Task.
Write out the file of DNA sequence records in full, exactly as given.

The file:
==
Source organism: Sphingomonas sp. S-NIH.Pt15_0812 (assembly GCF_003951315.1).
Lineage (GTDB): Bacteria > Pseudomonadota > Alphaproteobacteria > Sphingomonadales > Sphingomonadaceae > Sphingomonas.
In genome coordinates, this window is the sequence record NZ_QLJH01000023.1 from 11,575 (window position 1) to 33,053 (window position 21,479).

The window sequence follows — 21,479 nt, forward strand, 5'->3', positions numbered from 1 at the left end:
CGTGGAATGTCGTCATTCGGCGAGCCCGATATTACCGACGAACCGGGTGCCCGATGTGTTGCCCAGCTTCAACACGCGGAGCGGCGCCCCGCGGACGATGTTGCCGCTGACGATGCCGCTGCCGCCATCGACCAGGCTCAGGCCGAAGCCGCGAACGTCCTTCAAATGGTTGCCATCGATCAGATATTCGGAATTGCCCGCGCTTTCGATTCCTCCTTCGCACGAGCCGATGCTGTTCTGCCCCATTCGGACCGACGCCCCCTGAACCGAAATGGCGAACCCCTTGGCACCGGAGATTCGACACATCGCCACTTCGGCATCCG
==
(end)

Source organism: Sphingomonas sp. S-NIH.Pt15_0812 (assembly GCF_003951315.1).
Lineage (GTDB): Bacteria > Pseudomonadota > Alphaproteobacteria > Sphingomonadales > Sphingomonadaceae > Sphingomonas.
In genome coordinates, this window is the sequence record NZ_QLJH01000023.1 from 11,575 (window position 1) to 33,053 (window position 21,479).

The window sequence follows — 21,479 nt, forward strand, 5'->3', positions numbered from 1 at the left end:
CGTGGAATGTCGTCATTCGGCGAGCCCGATATTACCGACGAACCGGGTGCCCGATGTGTTGCCCAGCTTCAACACGCGGAGCGGCGCCCCGCGGACGATGTTGCCGCTGACGATGCCGCTGCCGCCATCGACCAGGCTCAGGCCGAAGCCGCGAACGTCCTTCAAATGGTTGCCATCGATCAGATATTCGGAATTGCCCGCGCTTTCGATTCCTCCTTCGCACGAGCCGATGCTGTTCTGCCCCATTCGGACCGACGCCCCCTGAACCGAAATGGCGAACCCCTTGGCACCGGAGATTCGACACATCGCCACTTCGGCATCCG